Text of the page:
My Maddy by Gayle Pitman

Pride Month, June 2020

My Maddy

Gayle Pitman, Author

Violet Tobacco, Illustrator

Magination Press, Fiction, May 25, 2020

Suitable for ages: 4-8

Themes: Parent and Child, Gender Diverse Families, Love

Opening: “Most mommies are girls. Most daddies are boys. But lot of parents are neither a boy nor a girl. Like my Maddy.”

Synopsis:

My Maddy has hazel eyes which are not brown or green. And my Maddy likes sporks because they are not quite a spoon or a fork. And she gets up early to watch the sunrise because it’s not day and it’s not night. And she loves rainbows because the most beautiful things happen between the rain and the sun.

Some of the best things in the world are not one thing or the other. They are something in between and entirely their own.

Randall Ehrbar, PsyD, offers an insightful note with more information about parents who are members of gender minority communities, including transgender, gender non-binary, or otherwise gender diverse people.

Why I like this book:

Gayle Pitman has written a celebratory book about parenthood that is both hearwarming and informative. Look at that gorgeous cover filled with an abundance of love, joy and rainbow pride. It is so inspiring, as is the text which is filled with positive images and concepts of one’s family. Violet Tobacco’s illustrations are a vibrant and magical.

Gayle Pitman creates a parent who is blend between Mommy and Daddy, and gives the parent a name inbetween — Maddy. I didn’t realize that Maddy is often times used in some families to describe a parent who is transgender or gender diverse. Pitman subtly portrays an ordinary and loving relationship between the girl and her parent, emphasizing that a parent can be a little bit of both, like many things in nature.

This is a story that many children will be able to relate to, and will be a welcomed addition to any school or public library.

Resources: The Note to Readers is a great resource for parents, teachers and caregivers. It not only includes additional information about gender diverse parents, but also highlights the importance of parents letting their child know through words and actions, that no matter what, they are still the child’s parent. There are tips in discussing gender identity with a child. And the it encourages families to include the children in choosing a new name or nickname for a parent.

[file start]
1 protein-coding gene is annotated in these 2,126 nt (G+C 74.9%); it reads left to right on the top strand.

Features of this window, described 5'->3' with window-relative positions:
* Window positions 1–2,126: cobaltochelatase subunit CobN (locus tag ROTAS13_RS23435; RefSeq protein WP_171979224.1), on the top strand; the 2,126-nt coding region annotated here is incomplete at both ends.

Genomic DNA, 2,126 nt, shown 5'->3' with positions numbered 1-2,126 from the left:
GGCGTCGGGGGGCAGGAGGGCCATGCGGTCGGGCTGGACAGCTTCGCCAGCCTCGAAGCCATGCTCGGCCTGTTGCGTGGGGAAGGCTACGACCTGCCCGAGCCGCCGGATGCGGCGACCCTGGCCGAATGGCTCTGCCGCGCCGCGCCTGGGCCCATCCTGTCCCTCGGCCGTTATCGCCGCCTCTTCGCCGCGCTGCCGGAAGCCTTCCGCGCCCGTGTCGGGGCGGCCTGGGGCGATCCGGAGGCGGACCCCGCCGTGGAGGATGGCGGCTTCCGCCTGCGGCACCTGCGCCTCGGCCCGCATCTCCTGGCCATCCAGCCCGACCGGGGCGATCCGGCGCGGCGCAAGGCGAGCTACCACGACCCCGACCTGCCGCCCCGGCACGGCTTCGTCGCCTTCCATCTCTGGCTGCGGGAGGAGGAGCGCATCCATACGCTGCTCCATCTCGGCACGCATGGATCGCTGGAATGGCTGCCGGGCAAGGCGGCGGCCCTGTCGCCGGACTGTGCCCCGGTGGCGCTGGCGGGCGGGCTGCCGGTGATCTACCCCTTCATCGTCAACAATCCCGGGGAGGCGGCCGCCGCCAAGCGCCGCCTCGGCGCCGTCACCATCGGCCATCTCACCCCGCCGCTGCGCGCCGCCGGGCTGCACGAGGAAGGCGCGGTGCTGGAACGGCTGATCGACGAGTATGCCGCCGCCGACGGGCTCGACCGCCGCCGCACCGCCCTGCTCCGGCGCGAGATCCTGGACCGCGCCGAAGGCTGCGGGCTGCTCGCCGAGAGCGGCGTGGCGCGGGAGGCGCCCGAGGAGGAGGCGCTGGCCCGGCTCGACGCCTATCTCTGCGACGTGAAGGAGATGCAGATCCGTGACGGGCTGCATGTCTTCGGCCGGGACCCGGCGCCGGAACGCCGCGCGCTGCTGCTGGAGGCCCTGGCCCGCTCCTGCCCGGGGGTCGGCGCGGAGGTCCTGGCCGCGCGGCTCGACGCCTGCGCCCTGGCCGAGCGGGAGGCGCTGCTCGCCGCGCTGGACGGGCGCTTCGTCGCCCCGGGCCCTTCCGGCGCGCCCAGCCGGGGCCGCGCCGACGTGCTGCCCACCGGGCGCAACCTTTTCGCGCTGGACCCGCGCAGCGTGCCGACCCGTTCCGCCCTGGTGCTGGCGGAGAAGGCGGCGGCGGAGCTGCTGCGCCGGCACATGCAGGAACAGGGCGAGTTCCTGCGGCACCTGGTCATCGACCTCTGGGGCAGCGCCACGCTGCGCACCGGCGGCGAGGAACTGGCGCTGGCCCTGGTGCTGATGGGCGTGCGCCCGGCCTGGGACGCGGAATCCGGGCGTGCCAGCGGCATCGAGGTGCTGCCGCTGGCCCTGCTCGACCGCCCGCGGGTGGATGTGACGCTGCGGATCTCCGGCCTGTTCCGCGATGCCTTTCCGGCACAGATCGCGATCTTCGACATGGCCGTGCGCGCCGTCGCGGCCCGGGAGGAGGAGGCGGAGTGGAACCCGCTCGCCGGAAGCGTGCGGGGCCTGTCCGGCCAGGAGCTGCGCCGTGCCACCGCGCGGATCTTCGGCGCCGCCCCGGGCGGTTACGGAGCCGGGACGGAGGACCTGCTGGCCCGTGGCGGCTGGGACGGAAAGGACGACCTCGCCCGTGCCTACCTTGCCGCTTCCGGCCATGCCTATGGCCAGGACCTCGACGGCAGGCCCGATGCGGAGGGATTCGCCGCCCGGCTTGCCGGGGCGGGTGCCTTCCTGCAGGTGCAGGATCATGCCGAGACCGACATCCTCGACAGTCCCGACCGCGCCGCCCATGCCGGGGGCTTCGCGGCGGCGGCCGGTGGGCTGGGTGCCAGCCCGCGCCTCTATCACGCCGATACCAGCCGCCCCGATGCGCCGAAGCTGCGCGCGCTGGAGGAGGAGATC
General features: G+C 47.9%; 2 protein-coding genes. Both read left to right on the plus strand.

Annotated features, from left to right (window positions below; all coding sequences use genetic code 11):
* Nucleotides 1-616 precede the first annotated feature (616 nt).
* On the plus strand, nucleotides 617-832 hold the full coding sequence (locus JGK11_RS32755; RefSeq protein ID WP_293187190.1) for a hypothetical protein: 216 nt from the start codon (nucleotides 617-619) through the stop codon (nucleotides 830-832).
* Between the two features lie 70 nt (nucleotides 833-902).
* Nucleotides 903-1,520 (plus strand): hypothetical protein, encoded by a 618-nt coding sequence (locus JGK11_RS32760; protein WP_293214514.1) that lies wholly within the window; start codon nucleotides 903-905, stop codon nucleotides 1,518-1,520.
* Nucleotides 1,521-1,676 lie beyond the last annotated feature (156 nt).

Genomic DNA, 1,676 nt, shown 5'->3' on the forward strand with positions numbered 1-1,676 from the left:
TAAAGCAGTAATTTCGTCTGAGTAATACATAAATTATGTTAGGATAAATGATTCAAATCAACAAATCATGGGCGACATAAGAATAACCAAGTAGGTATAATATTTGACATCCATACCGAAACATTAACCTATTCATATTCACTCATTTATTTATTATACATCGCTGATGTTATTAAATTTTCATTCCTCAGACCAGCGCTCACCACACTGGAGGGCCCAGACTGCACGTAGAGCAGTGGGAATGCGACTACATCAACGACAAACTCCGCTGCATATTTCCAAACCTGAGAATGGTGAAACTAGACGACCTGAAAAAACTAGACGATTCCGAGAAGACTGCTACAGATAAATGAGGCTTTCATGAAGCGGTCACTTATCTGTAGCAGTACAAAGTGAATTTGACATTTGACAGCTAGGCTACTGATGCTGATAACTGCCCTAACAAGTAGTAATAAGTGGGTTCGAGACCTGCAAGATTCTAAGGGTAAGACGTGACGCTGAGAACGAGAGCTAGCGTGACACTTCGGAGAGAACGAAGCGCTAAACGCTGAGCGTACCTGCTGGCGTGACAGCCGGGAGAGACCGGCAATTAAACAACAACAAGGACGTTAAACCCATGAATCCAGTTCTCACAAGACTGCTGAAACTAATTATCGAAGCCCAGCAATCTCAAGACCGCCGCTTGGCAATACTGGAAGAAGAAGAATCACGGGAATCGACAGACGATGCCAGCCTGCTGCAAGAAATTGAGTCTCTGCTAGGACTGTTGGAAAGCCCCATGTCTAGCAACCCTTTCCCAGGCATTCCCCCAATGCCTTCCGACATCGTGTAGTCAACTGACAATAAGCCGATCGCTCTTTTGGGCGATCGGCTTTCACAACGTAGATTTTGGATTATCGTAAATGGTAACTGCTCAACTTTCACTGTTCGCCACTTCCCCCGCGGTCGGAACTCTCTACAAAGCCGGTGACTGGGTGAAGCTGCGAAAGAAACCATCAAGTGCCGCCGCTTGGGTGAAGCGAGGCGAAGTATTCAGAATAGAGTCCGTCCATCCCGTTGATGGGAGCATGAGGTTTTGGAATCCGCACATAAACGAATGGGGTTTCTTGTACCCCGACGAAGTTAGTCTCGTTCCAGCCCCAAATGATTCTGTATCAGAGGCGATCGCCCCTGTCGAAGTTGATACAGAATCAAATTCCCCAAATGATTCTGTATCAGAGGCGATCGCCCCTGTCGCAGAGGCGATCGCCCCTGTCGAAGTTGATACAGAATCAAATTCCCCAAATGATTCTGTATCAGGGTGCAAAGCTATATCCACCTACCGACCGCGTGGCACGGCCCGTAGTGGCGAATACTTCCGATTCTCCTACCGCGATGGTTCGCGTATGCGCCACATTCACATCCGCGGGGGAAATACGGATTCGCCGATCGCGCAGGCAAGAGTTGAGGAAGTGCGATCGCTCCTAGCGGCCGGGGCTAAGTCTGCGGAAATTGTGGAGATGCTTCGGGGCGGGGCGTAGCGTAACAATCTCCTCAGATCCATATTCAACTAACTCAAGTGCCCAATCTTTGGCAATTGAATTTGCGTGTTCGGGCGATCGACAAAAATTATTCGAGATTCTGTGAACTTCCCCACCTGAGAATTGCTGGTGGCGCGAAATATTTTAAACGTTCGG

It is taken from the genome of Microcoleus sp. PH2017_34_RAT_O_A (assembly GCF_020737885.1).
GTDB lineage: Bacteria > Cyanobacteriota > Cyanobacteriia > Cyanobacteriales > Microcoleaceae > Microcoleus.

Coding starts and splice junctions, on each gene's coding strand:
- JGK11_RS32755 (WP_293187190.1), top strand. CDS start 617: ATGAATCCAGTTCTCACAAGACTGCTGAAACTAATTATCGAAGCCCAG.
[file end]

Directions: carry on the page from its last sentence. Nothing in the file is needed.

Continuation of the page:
Every Friday, authors and KidLit bloggers post a favorite picture book. To see a complete listing of all the Perfect Picture Books (PPB) with resources, please visit author Susanna Leonard Hill’s website.
*Review copy provided by the publisher in exchange for a review.

The Moment You Were Born

The Moment You Were Born516Z8d3r-QL__SX398_BO1,204,203,200_The Moment You Were Born: A Story for You and Your Premature Baby

Sandra M. Lane, MA, SLP & Brenda S. Miles, PhD, Authors

Shelly Hehenberger, Illustrator

Magination Press, Fiction, Oct. 25, 2015

Themes: Premature babies, Parent and child, Love

Suitable for Ages: 0-2

Opening: “Before you were born, I imagined touching you, hold you, kissing you.”

Book Jacket Synopsis: The Moment You Were Born is a gentle and soothing story for you and your baby as you share moments in the Neonatal Intensive Care Unit (NICU). Read about the doctors and nurses providing care, about the machines that beep and hum, and about life all around. Reading and talking to your baby are ways to provide a loving connection during your time in the NICU. Your voice can comfort and caress, strengthen the bond between you and your baby.

Why I like this book:

The Moment You Were Born is a beautiful love poem to a baby born prematurely. The text is lyrical and the words sing off the pages as parents pour their love, hopes and dreams into the pure joy waiting their eager touch.

The authors wrote their sensitive book “for your baby and not about your baby.” It is to be read by parents to their baby during the neonatal experience to encourage bonding and connection. It is also a book that will help parents can share with their child in later years to explain and show their early beginnings.

Shelly Hehenberger’s richly textured illustrations are breathtaking, soothing and diverse. They are created digitally using hand-painted textures and overlays. Children of all races and cultures will see themselves in her delightful artwork.

Resources: There is a Note to Parents and Caregivers in the back pages with more ideas about sharing the NICU experience and staying close to their baby. Parents are encouraged to be present with their baby, using their voice to touch through talking, reading books and singing lullabies. They are urged to learn about their baby’s care, connect with other parents and caregivers, take care of themselves and seek support.

Every Friday, authors and KidLit bloggers post a favorite picture book. To see a complete listing of all the Perfect Picture Books (PPB) with resources, please visit author Susanna Leonard Hill’s Perfect Picture Books.